Optics question

I picked up a cosmeticaly minty Tasco 21T spotting scope at a church
yard sale this weekend for a buck.
I suspect the reason it was donated..is that its only clear in the
center. All around the center..its fuzzy as hell. Spherical aberration
and barrel effect is really bad.
Is this "normal" for a cheap Tasco scope, or has this thing been slammed
and something has moved?
I cant find any data or even the scope listed on the net.
Any experienced Tasco guys here?
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Reply to
Gunner Asch
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Tasco is a "bottom of the barrel" scope. A quality scope like a Redfield or Leopold will cost as much as the rifle itself.
they are nitrogen sealed, so condensate can't form on the optics in cold and wet weather. Not so for Tasco.
I think you have mold growing on your optics. Get your dollar back and buy a double cheeseburger with it.
Reply to
You buy expensive rifles... A top line Leupold can easily cost much more than the firearm. Like everything else, the Chinese aren't doing too bad these days as far as optical clarity, durability, and so forth.
Reply to
It only cost a buck. Take it apart, clean it up, look for obviously misplaced parts and reassemble. If you dork it, well, it only cost a buck and some time.
Reply to
Tim Wescott
That could take hours in addition the time he already wasted at the yard sale. Here's what I use for spotting
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years better than some Taft rehabbed yard sale shit and Gunner would only have to work for 6 hours to buy one at his oft bragged about $75 an hour. I'm surprised that a 155 IQ needs the internet to get such obvious advice. :)
Reply to
The Tasco name has had many owners and many sources of supply. Some are good, some are so-so, some are junk. Just depends on where it was made, when it was made and how the QC inspector was feeling that day or if there was one at all. Sounds like maybe this one was made in chinkland and they didn't pay to have QC done. And it might be a chink knockoff, with a Tasco label applied.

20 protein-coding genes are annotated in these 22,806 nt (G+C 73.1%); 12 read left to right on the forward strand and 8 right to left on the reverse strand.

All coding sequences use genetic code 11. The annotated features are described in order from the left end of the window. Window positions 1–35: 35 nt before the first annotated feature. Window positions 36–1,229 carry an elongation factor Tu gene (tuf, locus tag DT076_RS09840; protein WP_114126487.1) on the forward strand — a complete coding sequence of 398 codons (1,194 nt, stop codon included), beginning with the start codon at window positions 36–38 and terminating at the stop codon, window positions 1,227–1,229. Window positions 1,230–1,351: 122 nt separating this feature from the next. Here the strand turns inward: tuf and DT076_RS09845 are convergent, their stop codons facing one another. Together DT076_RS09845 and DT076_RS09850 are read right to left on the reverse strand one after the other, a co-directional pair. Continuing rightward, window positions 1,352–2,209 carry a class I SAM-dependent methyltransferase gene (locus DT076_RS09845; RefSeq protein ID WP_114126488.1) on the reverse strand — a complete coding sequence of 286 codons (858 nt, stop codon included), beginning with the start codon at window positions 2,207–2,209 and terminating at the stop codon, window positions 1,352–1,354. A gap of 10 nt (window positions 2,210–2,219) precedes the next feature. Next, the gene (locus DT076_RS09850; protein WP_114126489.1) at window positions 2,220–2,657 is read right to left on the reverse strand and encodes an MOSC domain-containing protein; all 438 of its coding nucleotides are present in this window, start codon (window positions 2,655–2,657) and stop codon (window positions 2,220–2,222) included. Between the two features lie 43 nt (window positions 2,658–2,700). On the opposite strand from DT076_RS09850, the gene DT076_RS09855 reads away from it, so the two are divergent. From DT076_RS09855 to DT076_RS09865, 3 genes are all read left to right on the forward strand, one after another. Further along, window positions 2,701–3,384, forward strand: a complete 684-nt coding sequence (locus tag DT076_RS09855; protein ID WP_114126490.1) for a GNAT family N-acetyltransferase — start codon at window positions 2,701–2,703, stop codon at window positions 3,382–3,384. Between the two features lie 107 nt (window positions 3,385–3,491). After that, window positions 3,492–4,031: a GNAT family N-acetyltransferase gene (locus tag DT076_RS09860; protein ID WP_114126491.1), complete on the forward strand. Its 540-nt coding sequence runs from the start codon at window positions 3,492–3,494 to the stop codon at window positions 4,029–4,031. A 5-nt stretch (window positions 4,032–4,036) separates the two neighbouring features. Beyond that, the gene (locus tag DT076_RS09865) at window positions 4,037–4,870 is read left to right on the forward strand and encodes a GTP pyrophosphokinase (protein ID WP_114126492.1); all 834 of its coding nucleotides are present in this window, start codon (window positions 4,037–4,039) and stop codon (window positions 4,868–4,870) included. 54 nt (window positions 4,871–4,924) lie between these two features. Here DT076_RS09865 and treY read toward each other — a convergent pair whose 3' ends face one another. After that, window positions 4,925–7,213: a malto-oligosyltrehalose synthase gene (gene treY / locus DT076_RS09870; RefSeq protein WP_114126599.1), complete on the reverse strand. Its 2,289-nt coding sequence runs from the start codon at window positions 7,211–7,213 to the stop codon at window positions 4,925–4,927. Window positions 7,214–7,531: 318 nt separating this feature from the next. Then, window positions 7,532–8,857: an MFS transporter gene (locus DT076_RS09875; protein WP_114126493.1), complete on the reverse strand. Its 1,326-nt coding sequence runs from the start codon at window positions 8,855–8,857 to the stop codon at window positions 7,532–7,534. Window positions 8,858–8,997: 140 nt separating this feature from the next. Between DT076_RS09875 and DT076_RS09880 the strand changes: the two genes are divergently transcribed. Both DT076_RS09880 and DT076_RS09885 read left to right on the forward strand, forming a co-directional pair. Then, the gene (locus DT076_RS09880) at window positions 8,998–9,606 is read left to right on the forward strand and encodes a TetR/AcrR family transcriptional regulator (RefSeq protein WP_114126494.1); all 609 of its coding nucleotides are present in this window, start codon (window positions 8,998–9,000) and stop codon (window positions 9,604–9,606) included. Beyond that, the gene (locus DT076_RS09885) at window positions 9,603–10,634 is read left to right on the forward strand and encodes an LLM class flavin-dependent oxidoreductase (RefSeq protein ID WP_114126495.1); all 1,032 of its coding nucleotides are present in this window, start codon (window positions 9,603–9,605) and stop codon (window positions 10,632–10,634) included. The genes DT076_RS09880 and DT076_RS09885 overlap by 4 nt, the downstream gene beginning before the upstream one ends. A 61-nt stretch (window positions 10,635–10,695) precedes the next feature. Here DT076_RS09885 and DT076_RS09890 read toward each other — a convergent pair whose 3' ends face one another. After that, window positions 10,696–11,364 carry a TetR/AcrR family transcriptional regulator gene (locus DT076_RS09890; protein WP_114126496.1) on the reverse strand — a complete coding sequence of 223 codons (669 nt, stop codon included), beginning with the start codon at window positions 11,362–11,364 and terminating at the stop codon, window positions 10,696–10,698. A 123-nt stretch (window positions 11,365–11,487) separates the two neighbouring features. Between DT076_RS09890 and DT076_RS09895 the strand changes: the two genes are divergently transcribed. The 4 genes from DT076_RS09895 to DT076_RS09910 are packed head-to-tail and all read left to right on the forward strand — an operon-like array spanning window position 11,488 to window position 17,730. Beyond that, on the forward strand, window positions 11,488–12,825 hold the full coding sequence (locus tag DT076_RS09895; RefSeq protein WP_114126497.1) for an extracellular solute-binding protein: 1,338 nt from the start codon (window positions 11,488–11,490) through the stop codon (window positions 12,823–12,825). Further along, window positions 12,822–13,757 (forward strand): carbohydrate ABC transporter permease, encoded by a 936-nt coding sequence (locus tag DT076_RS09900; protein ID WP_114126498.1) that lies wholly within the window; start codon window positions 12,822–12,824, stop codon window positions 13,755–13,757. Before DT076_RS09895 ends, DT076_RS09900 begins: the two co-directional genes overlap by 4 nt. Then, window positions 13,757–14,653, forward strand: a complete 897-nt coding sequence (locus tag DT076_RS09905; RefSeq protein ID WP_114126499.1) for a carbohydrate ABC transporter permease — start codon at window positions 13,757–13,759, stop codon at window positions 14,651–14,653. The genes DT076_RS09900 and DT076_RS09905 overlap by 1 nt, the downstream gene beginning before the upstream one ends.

Might be a good candidate for dissection to see what's in there.
Reply to
Stanley Schaefer
I've got a couple of cheap Tasco scopes, a variable on my .22 and a 15-45 variable spotting scope and both work fine but don't get severe weather exposure.
Years ago I had a Tasco variable on my deer rifle and it fogged badly during a hunting trip where it was cold with snow. Hardly able to see through it and with several days to go, I put the scoped rifle on the camp propane heater to drive the moisture out. I replaced it with a good Redfield.
Reply to
Jon Elson fired this volley in news:QdidnR5AEdKnBzTSnZ2dnUVZ snipped-for-privacy@giganews.com:
There are also (what do you call them?) "restrictor plates"... orifaces designed to allow only the center of the light column to enter. If one has been removed, that might also be the problem.
I don't remember what they're called, but they were essential to making telescopes with spherical lenses operate with a clear image.
Reply to
Lloyd E. Sponenburgh
A spotting scope has a long eye relief. Are you looking at it from a good distance (8"-12" or so) from your eyeball to get the right 'exit pupil'?
Reply to
G. Morgan
???? 'long eye relief' in a spotting scope is about 30mm. Mine is around 15mm. The only thing you're going to see from 12" is a little dot of light in the eyepiece.
Reply to
Look anything like this?
Tasco WC20606045
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I'd say you got a bargain. Call 'em up, get an RMA and send it in for a free replacement or repair.
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Product Warranties
Tasco Target and Varmint Riflescopes ? Limited Lifetime Warranty Tasco Propoint Scopes ? One-Year Warranty Tasco World Class Riflescopes ? Limited Lifetime Warranty Tasco Red Dot Scopes ? One-Year Warranty Tasco Pronghorn Riflescopes ? One-Year Warranty Tasco Rimfire and .22 Riflescopes ? One-Year Warranty Tasco Trail Cameras ? Two-Year Warranty Tasco Binoculars ? Limited Lifetime Warranty Tasco Spotting Scopes ? Limited Lifetime Warranty Tasco Telescopes ? Limited Lifetime Warranty Tasco Microscopes ? Limited Lifetime Warranty
Tasco scopes are pretty good despite the detractors out there. I have them on air rifles, rim and centerfires.
Pick the right type of Tasco for the weapon and they're as good as any out there.
I've got a Tasco 3x9 40mm on a Ruger M77.270, purchased together, that are over 30 years old. It's a fine rifle and scope combo.
Reply to
They are called "stops", and do exactly what you describe.
But what Gunner describes is probably not a missing stop. I'd bet on creeping grease or mold.
Joe Gwinn
Reply to
Joseph Gwinn
There normally is not a grease between the elements. The grease is for the focusing threads for smooth focusing which does not vibrate out of position.
However -- compound element lenses are (or were frequently) glued together with a rosin -- thinned with alcohol, placed between the elements and they are squished together in a fixture to hold them concentric and at the proper spacing. Once the rosin dries out, it is clear enough to be no problem -- unless a fungus starts growing in from the edge. In that case, the best bet is to separate the elements (mild heat, I believe works), and then clean and replace the rosin with fresh. The trick is the lack of the fixture which was used when it was made.
I believe that some form of epoxy is used these days.
Good Luck, DoN.
Reply to
DoN. Nichols
It's mold on the lens coating. Disassemble and clean with a 50/50 mix of Hydrogen Peroxide and Ammonia, follow with lens cleaner or alcohol. Tasco was notorious for using nutritious coatings. Don't forget to clean the barrels and other internal parts to kill the infection.
Reply to
Tom Gardner

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